World Sauna Championships

World Sauna Championships tags Heinola Festivals Finland Festivals
World Sauna Championships tags Festivals in August
World Sauna Championships tags Bizarre Sport - Bizarre National

World Sauna Championships Photos

World Sauna Championships

By: © Michael J. Rosen 2015

"This Is How Hell Must Feel"

- Sauna Heinola, the organizing body of the World Sauna Championships

The best competitions make leisure into sport, like turning an afternoon of watching flicks into a movie marathon. In Finland, where there are 1.5 million saunas for 5 million people, organizations of World Sauna Championships did just that with the first competition in 1999. Annually, over 160 competitors from nearly 25 countries travel to Heinola, to see who can endure the longest, hottest sauna.

According to the official site, all entrants must assume the same position: sitting erect with buttocks and thighs on the seat, forearms on the knees, and arms upright, with the hands touching no other part of the body. Turns out, a 230-degree Fahrenheit wooden box that grows hotter every 30 seconds as water is poured onto the sauna's stove, can make a person look as if "a waffle iron had been repeatedly pressed" against the skin, as one competitor described it. As heat and steam increase, there's less and less oxygen to breathe: Indeed, it's not the heat, but the humidity that drives competitors from the sauna.

One other competition bylaw: "Disturbing the other competitors in any way is strictly forbidden," although it's tough to imagine anyone making jokes about "not knowing your heinie from Heinola" after 18 minutes and 15 seconds - Finn Bjarne Hermansson's winning time in the 2008 competition.

It's Not the Heat, It's the Stupidity

This customized thermometer, in degrees Fahrenheit, should help you appreciate the heat-seeking nature of these temperature-taunting athletes.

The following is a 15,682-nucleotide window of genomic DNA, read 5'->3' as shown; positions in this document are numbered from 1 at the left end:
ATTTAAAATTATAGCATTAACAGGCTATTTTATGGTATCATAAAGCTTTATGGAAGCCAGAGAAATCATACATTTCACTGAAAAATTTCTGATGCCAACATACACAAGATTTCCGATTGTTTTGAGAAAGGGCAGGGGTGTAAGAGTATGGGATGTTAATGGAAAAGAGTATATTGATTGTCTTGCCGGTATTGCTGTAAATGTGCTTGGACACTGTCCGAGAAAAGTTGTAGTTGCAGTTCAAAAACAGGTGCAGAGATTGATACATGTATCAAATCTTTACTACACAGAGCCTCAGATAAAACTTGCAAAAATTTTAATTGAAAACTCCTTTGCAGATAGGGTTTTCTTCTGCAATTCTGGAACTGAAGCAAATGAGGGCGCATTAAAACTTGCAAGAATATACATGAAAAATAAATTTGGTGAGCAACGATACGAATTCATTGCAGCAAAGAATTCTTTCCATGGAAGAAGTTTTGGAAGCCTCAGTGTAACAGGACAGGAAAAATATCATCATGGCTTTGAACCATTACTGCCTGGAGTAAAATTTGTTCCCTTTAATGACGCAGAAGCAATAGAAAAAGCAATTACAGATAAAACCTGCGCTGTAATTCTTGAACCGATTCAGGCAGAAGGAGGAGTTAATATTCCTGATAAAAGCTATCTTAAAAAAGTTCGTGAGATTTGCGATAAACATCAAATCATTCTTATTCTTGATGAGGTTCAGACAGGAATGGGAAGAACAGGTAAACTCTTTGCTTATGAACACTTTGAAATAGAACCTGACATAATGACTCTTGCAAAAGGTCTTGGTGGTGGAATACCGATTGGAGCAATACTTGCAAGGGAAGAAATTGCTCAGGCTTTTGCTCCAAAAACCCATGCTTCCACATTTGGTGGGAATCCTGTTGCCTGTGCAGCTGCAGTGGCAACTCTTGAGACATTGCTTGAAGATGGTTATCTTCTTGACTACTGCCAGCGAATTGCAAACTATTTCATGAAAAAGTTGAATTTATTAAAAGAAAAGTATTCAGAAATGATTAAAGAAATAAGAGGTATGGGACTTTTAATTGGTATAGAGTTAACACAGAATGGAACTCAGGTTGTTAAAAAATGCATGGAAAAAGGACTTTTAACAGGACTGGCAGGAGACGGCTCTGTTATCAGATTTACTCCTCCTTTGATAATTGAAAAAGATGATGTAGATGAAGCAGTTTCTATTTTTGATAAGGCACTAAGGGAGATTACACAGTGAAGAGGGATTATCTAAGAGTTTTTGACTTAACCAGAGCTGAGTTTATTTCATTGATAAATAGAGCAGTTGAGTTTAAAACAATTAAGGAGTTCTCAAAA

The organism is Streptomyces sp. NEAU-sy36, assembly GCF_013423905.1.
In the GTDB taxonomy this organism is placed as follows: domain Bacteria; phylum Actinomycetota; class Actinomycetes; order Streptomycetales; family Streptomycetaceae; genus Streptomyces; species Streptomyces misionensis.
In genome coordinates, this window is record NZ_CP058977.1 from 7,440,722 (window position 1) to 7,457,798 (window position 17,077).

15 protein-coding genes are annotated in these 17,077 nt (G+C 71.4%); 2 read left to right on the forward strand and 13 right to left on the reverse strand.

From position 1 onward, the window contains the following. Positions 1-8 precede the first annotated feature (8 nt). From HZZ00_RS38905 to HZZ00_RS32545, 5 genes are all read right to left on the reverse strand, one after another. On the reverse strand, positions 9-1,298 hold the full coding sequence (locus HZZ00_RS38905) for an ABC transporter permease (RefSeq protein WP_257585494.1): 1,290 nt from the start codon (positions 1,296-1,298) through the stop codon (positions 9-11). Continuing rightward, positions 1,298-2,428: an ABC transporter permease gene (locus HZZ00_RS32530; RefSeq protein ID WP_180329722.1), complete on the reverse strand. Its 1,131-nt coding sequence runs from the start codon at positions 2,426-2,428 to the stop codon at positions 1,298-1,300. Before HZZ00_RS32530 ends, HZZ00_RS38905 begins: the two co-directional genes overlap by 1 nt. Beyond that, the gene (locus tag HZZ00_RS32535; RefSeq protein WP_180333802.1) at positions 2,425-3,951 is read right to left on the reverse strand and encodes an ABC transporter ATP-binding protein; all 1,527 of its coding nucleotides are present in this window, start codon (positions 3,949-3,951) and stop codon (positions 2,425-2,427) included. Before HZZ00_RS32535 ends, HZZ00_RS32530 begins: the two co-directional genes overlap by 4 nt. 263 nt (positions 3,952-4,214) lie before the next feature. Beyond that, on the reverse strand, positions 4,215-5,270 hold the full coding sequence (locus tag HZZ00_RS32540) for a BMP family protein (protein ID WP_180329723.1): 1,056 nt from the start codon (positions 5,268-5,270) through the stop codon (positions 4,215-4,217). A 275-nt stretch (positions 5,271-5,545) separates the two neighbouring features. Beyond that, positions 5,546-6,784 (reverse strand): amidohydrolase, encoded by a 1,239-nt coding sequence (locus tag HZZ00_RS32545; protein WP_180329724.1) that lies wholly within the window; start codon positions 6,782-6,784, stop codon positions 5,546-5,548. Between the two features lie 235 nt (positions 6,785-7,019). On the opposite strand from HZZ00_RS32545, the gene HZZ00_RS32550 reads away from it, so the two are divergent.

What Happens at
starting temperature at the World Sauna Championships
proper brewing temperature for a cup of coffee
195 205
a pot of water comes to the simmer (sea level)
average sauna
170 190
max. setting for the amazing slimmerizing sauna belt
cranked up steam room
eggs begin to cook
chocolate burns
the ideal temperature to enjoy a Coke according to Coca-Cola
water freezes
well-shaken martini, neat

This competition sounds like no sweat? Think again.

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World Sauna Championships

By: © Paul Dodson 2015

Only a country that lays claim to the origin of competitive air guitar and plays host to an annual wife carrying championships could seriously hope to pull off this event without as much as a titter. Welcome to the World Sauna Championships yet another funky Finn festival from the craziest spirit in the Scandinavian cocktail.

Each August since 1999 the Finnish town of Heinola has hosted this most Scandinavian of events and not surprisingly, each year it has grown in popularity.

The competition's title probably gives the game away but for those who crave detail, here goes. Competitors must sit in a 110-degree sauna, while half a litre of water is added to the sauna's hot stones every 30 seconds. The winner is the person that remains seated the longest.

But there's a bit more to it than just this. The Finns take their saunaing seriously and have a range of rules to ensure that their competition is conducted in the true Scandi spirit of sauna. Amongst them, and I quote from the World Sauna Championships website here:

  • The competitors will have to sit in the sauna with buttocks and thighs on the seat. Posture must be erect; forearms must stay on the knees and arms have to be in an upright position. Touching skin with hand is forbidden.
  • Disturbing the other competitors in the sauna in any way is strictly forbidden.

So if you've always admired your tolerance for temperature, have the ability to sit motionless under adverse conditions and possess the self-control not to annoy your neighbour however tempting, maybe you could wear the World Sauna Champion's crown. Be careful donning it though, it's probably going to need a good ten minutes to cool down.

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